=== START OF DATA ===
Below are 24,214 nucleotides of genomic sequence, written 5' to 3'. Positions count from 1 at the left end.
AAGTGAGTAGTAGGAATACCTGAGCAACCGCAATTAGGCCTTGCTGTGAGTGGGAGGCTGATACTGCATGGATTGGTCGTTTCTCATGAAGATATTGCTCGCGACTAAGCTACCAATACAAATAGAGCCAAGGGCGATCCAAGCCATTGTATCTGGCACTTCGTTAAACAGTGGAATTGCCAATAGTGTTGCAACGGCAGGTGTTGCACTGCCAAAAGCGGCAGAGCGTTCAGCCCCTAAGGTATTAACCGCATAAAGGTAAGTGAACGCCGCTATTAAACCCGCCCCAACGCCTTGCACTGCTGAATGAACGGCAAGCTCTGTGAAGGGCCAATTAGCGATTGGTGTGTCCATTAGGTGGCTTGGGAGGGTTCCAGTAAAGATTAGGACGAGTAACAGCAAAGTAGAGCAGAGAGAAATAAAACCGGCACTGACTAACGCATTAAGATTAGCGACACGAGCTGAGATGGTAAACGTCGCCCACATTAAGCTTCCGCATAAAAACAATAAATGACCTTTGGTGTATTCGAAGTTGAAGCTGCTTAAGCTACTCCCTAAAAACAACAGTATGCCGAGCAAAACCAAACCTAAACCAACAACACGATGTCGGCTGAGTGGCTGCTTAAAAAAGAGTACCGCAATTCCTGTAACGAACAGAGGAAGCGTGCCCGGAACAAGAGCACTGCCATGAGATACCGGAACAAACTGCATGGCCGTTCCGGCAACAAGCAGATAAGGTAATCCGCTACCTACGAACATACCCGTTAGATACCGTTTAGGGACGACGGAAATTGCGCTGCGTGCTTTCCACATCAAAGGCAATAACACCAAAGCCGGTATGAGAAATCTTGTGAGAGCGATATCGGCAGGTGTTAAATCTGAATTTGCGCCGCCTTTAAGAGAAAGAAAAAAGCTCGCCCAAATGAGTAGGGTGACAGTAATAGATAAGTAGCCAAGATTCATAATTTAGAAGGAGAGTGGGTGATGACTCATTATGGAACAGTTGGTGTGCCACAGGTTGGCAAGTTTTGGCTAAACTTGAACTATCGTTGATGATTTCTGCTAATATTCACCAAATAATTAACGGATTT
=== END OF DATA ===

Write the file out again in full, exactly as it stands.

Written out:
Below are 24,214 nucleotides of genomic sequence, written 5' to 3'. Positions count from 1 at the left end.
AAGTGAGTAGTAGGAATACCTGAGCAACCGCAATTAGGCCTTGCTGTGAGTGGGAGGCTGATACTGCATGGATTGGTCGTTTCTCATGAAGATATTGCTCGCGACTAAGCTACCAATACAAATAGAGCCAAGGGCGATCCAAGCCATTGTATCTGGCACTTCGTTAAACAGTGGAATTGCCAATAGTGTTGCAACGGCAGGTGTTGCACTGCCAAAAGCGGCAGAGCGTTCAGCCCCTAAGGTATTAACCGCATAAAGGTAAGTGAACGCCGCTATTAAACCCGCCCCAACGCCTTGCACTGCTGAATGAACGGCAAGCTCTGTGAAGGGCCAATTAGCGATTGGTGTGTCCATTAGGTGGCTTGGGAGGGTTCCAGTAAAGATTAGGACGAGTAACAGCAAAGTAGAGCAGAGAGAAATAAAACCGGCACTGACTAACGCATTAAGATTAGCGACACGAGCTGAGATGGTAAACGTCGCCCACATTAAGCTTCCGCATAAAAACAATAAATGACCTTTGGTGTATTCGAAGTTGAAGCTGCTTAAGCTACTCCCTAAAAACAACAGTATGCCGAGCAAAACCAAACCTAAACCAACAACACGATGTCGGCTGAGTGGCTGCTTAAAAAAGAGTACCGCAATTCCTGTAACGAACAGAGGAAGCGTGCCCGGAACAAGAGCACTGCCATGAGATACCGGAACAAACTGCATGGCCGTTCCGGCAACAAGCAGATAAGGTAATCCGCTACCTACGAACATACCCGTTAGATACCGTTTAGGGACGACGGAAATTGCGCTGCGTGCTTTCCACATCAAAGGCAATAACACCAAAGCCGGTATGAGAAATCTTGTGAGAGCGATATCGGCAGGTGTTAAATCTGAATTTGCGCCGCCTTTAAGAGAAAGAAAAAAGCTCGCCCAAATGAGTAGGGTGACAGTAATAGATAAGTAGCCAAGATTCATAATTTAGAAGGAGAGTGGGTGATGACTCATTATGGAACAGTTGGTGTGCCACAGGTTGGCAAGTTTTGGCTAAACTTGAACTATCGTTGATGATTTCTGCTAATATTCACCAAATAATTAACGGATTT